Fungal endocarditis with severe vegetations of the aortic valve and septic emboli secondary to total parenteral nutrition
Labchuk A, Hamwi M, Han A, Khan M, Stone A. Fungal Endocarditis With Severe Vegetations of the Aortic Valve and Septic Emboli Secondary to Total Parenteral Nutrition. Cureus. 2022;14(12):e32357. Published 2022 Dec 9. doi:10.7759/cureus.32357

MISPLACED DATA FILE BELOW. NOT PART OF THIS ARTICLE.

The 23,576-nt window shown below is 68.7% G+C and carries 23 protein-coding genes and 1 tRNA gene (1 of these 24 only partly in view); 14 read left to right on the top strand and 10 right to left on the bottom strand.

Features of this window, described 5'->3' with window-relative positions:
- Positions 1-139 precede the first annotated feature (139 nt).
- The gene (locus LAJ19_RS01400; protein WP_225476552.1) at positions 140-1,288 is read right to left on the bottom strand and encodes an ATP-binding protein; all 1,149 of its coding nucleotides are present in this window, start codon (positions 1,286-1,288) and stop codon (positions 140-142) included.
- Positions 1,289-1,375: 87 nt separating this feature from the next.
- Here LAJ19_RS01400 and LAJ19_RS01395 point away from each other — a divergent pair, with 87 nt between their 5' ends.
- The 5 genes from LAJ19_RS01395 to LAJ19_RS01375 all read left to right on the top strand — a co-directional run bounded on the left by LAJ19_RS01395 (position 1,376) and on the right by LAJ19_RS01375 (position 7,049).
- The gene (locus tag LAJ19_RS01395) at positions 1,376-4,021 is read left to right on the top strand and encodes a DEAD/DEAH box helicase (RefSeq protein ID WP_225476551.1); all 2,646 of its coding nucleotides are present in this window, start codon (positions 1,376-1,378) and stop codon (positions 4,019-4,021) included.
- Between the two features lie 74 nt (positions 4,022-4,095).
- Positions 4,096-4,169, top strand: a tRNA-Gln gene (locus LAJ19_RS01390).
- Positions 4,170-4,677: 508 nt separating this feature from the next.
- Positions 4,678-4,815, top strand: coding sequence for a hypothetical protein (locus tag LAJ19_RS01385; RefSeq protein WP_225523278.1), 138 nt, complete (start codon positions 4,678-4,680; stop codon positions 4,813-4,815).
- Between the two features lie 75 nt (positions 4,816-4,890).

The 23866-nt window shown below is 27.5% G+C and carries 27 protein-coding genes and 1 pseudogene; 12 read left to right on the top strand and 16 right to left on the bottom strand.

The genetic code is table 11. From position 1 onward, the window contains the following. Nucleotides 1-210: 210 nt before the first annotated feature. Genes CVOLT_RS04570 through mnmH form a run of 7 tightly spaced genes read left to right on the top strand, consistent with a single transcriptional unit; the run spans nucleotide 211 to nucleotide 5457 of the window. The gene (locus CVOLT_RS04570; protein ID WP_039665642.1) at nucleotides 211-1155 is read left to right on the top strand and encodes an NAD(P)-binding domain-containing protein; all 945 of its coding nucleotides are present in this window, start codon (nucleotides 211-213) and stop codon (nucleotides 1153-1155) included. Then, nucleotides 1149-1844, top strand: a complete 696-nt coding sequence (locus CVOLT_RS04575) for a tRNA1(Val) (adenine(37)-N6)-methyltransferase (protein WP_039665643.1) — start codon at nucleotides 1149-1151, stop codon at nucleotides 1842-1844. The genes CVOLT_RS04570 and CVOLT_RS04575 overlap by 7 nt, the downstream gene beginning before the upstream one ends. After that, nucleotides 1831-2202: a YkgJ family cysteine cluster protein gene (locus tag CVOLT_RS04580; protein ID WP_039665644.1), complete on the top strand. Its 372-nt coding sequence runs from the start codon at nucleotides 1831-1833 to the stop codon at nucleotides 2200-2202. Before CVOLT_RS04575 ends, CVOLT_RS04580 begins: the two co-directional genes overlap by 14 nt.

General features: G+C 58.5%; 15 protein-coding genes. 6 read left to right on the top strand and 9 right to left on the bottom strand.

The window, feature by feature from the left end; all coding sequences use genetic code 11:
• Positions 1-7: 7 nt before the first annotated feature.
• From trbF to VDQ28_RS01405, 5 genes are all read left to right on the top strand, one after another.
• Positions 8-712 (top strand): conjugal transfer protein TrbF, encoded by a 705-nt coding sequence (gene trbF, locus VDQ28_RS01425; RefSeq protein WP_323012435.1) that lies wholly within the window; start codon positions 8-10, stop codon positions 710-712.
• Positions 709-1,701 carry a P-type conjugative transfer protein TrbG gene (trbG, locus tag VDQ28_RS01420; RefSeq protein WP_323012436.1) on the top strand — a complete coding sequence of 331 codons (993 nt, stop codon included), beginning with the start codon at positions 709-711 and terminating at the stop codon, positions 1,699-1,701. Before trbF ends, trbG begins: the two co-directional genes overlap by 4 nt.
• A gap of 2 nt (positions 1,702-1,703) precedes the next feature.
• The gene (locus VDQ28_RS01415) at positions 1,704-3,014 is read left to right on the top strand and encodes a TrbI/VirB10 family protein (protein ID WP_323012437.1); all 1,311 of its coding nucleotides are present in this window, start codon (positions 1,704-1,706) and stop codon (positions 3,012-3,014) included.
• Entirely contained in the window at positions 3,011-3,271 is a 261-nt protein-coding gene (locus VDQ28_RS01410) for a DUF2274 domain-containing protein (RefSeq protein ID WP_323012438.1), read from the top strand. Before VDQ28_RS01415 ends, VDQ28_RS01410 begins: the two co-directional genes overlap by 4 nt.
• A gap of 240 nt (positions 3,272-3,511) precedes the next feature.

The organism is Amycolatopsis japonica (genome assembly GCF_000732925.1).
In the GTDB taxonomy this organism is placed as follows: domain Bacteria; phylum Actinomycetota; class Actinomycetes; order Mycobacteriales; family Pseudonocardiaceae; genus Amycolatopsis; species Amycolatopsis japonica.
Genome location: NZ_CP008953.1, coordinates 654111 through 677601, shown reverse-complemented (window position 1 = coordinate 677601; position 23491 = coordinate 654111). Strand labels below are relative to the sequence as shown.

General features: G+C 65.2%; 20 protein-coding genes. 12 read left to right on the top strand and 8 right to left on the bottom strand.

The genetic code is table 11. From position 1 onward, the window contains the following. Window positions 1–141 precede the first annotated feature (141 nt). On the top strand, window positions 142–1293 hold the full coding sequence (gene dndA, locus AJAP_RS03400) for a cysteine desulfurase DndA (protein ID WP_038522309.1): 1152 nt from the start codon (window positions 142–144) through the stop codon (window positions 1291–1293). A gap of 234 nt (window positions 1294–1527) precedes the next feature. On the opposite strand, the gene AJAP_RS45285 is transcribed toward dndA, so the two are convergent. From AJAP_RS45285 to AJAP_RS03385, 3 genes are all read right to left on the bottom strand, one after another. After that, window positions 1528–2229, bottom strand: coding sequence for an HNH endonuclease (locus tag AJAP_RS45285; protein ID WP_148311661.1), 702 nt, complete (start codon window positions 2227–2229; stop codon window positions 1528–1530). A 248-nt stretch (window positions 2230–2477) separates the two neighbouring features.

Fungal endocarditis is a rare but serious complication of fungemia. It is most commonly caused by Candida species. Risk factors include prosthetic heart valves, injection drug use, and indwelling central venous catheters. In comparison to bacterial endocarditis, fungal endocarditis is more commonly associated with arterial embolization, likely due to the larger size of vegetations. Unfortunately, diagnosis is often delayed, contributing to significant morbidity and mortality. Relapses are common, and extended treatment is often warranted. Antifungal agents and valve replacement are the recommended treatments. However, in-hospital mortality remains at 36%. For these reasons, it is critical to have a high index of suspicion and not delay appropriate therapy.